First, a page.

Luke Robinson, “From ‘Public’ to ‘Private'”. In The New Chinese Documentary Film Movement: For the Public Record. Edited by Berry, Lv, Rofel. Hong Kong University Press, 2010.

The fate of individuals is struggling within the larger fate of the nation. The nation, buried under the allegories of vast rusty steel and material, has its prosperity and decline decided by powers beyond its control. The struggle of individuals contains the strength of life itself. Wang Bing believes that, if by such destiny one gets to understand oneself and reality, then one might be awakened even in the middle of this destiny – and awakening is the premise for redemption.

Lv Xinyu, “West of the Tracks.” In The New Chinese Documentary Film Movement: For the Public Record. Edited by Berry, Lv, Rofel. Hong Kong University Press, 2010.

Wang Bing’s nine-hour elegiac epic is a strange echo of the Lumière brothers’ much shorter Leaving the Factory (1895). Instead of workers happily coming off their shifts, the three parts of West of the Tracks trace the death of an iconic Mao era heavy industrial zone and show people leaving forever. Smoky, snow-covered, and dark, it made me think of the Zone in Andrei Tarkovsky’s Stalker (1979) as I sank into it and became immersed in its thoughtful nostalgia.

Chris BerryChinaFile

This epic 9-hour deliberation on the decline of massive industrial manufacturing in northeast China compels the viewer to confront the ghostly ruins of giant machines and deserted factories. The soon-to-be-unemployed workers’ uncertain future evokes the nightmare rather than the glory of socialist legacy and human civilization. The slow-moving train that punctuates the film bears witness to a science fiction-like world where even the machine is abandoned in an industrial wasteland.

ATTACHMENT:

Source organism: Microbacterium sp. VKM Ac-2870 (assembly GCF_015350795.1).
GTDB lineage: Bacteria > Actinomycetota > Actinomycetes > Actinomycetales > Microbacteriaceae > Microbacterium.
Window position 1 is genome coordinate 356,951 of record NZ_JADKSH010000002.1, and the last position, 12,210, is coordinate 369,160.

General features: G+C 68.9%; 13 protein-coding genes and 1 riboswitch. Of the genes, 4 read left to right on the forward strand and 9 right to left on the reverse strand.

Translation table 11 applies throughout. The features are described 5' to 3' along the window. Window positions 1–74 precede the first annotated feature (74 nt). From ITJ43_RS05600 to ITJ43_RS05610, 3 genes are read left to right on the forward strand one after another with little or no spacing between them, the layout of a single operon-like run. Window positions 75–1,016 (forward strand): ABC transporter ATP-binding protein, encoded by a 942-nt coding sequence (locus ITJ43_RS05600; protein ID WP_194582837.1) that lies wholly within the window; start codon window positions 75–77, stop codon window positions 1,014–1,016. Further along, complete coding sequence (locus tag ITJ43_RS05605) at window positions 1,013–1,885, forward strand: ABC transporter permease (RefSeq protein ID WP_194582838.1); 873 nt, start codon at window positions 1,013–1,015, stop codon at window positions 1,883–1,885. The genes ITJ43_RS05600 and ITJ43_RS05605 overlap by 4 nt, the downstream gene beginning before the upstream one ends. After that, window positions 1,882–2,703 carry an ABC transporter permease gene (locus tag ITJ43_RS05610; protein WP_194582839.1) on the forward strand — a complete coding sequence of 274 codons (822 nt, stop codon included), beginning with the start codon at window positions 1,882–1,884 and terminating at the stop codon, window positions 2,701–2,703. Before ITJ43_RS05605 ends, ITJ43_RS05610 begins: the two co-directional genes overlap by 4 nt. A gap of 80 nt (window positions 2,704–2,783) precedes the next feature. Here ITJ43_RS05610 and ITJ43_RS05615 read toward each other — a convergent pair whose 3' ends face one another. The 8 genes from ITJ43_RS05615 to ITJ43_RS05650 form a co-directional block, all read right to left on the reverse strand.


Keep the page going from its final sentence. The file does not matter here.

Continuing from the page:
Zhang YingjinChinaFile

This is like a ghost story, a glimpse of the phantoms who haunt a world where inexorable economic forces have declared that human beings and the communities they build to give shape and meaning to their lives are no longer important. The existence of the film and Wang’s herculean effort in giving it such a rich and elegant form provide an irrefutable counter-argument: it is the human rather than economic values that give life its meaning.

Kenneth George Godwin, Blog Critics and Rough Cut

For Wang, there is always the need to locate human figures in space and to allow the audience to locate itself in relation to that space. This double process requires time, and it might be said that the subject of Wang’s films is mainly this, how space becomes a screen of time, and how the paths of people through the space—across, toward, in, out, or simply dwelling within (as in 2007’s sublime Fengming, a Chinese Memoir)—write duration.

Chris Fujiwara, Cinema Scope